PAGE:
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Jean Raoux
French, 1677-1734

SN 375, oil on canvas, 1717

From "The Pages"

Raoux was born in Montpellier in 1677, died in Paris in 1734. After initial training in his home town, he moved to Paris, studied with Bon Boullogne, & won the Prix du Rome in 1704. As a prize he was awarded a trip to Italy to study, completing his education at the Académie de France in Rome, and spending time in Florence, Padua, & Venice.

Becoming an historical painter, in 1717 (along with Antoine Watteau) he was made a full member of the Adadémie Royale de Peinture et Sculpture in Paris.

Raoux was a talented portrait and genre painter as well. He worked in London with Watteau. At this time, painters were portraying the ordinary aspects of life (genre) – including Rembrandt (who was then just another painter, albeit a talented one). Voltaire called Raoux “France’s Rembrandt.”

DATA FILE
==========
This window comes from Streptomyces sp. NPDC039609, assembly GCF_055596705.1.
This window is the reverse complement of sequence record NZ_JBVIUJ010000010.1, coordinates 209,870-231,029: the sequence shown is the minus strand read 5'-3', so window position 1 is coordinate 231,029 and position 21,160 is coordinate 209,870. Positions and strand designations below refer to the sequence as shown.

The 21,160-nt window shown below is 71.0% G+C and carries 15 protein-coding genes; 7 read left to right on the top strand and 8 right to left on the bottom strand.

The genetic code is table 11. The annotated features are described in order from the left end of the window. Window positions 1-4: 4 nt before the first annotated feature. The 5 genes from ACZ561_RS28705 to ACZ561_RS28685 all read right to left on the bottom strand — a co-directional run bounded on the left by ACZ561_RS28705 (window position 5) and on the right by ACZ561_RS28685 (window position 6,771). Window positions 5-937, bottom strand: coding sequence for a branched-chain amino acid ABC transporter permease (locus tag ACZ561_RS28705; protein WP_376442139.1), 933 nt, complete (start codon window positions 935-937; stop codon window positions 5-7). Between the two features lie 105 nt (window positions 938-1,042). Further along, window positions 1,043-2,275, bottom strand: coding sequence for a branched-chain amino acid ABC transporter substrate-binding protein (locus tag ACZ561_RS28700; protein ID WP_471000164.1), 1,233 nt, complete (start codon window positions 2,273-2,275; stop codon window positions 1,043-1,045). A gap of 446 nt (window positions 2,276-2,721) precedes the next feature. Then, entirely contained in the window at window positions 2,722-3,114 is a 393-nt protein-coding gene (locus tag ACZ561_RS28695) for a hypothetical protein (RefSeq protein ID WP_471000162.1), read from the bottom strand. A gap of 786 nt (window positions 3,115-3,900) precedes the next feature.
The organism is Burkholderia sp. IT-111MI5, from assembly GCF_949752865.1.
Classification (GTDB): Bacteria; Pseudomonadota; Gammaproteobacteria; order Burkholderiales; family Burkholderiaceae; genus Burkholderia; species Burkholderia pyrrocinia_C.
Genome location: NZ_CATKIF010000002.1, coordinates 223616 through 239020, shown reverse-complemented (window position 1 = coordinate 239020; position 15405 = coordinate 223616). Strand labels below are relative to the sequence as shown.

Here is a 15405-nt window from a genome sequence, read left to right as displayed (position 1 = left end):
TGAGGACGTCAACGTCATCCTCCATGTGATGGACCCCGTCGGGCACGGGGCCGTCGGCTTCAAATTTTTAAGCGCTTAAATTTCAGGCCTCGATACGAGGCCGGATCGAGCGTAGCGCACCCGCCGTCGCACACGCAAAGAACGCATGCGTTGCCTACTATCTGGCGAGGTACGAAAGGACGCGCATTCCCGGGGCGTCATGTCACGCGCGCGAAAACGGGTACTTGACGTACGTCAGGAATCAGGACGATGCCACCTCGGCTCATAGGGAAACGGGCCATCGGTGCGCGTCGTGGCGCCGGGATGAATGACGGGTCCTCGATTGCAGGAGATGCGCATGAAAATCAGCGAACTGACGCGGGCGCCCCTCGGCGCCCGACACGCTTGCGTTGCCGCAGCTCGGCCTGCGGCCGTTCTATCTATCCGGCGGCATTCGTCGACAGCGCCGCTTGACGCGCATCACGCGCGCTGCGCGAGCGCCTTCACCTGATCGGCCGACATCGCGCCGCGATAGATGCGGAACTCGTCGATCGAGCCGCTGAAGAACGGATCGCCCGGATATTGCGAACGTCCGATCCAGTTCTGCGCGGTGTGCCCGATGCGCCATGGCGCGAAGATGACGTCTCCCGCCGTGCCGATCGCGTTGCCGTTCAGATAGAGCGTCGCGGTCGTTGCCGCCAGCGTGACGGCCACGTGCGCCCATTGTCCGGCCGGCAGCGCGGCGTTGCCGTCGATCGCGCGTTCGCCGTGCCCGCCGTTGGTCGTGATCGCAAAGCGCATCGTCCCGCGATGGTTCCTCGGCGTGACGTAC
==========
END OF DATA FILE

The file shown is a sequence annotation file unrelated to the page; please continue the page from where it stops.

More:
His paintings on classical & literary themes have the light & cheerful atmosphere of fêtes galantes; all are drawn and arranged well.

A beautiful young woman with long curls and flowers in her hair is playing with a bird held with a long string. Raoux has taken the theme used in Dutch genre painting and lightened it up with flowers and a bird. FYI: Birds released from cages symbolized sexual freedom, too.

The painting is in Watteau’s Rococo technique – smaller forms than in Baroque, and shimmering, feminine colors. It was the fashion to have small paintings for the small rooms in town houses. (Some were indeed very small, to set on tables.)

Raoux was one of a group of French painters who often employed a Rembrandtesque treatment of light.

Raoux also painted allegorical portraits of well known personages such as actess Mille Prevost who similarly raises her arm in dance position. Likewise, the dancer Barbarina by A. Pesne records the great dancer with raised arm; it originally hung in Frederick the Great’s study in Berlin.